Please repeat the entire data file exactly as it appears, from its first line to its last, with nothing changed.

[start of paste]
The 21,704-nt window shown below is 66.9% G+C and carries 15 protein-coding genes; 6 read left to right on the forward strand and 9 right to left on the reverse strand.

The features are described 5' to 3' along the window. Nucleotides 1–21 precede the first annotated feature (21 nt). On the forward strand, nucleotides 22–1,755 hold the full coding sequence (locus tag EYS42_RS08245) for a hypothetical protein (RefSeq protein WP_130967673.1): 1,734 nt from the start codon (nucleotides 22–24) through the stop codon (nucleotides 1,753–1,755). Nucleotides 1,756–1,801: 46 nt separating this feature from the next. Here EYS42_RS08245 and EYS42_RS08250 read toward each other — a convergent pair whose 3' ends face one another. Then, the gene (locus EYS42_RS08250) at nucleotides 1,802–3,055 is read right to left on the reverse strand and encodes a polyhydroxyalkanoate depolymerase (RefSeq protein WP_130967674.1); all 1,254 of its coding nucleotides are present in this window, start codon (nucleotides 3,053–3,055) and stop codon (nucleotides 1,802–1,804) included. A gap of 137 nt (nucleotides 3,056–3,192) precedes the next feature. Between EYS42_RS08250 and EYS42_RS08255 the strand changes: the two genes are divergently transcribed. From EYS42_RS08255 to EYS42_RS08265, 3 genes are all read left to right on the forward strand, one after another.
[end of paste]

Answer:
The 21,704-nt window shown below is 66.9% G+C and carries 15 protein-coding genes; 6 read left to right on the forward strand and 9 right to left on the reverse strand.

The features are described 5' to 3' along the window. Nucleotides 1–21 precede the first annotated feature (21 nt). On the forward strand, nucleotides 22–1,755 hold the full coding sequence (locus tag EYS42_RS08245) for a hypothetical protein (RefSeq protein WP_130967673.1): 1,734 nt from the start codon (nucleotides 22–24) through the stop codon (nucleotides 1,753–1,755). Nucleotides 1,756–1,801: 46 nt separating this feature from the next. Here EYS42_RS08245 and EYS42_RS08250 read toward each other — a convergent pair whose 3' ends face one another. Then, the gene (locus EYS42_RS08250) at nucleotides 1,802–3,055 is read right to left on the reverse strand and encodes a polyhydroxyalkanoate depolymerase (RefSeq protein WP_130967674.1); all 1,254 of its coding nucleotides are present in this window, start codon (nucleotides 3,053–3,055) and stop codon (nucleotides 1,802–1,804) included. A gap of 137 nt (nucleotides 3,056–3,192) precedes the next feature. Between EYS42_RS08250 and EYS42_RS08255 the strand changes: the two genes are divergently transcribed. From EYS42_RS08255 to EYS42_RS08265, 3 genes are all read left to right on the forward strand, one after another.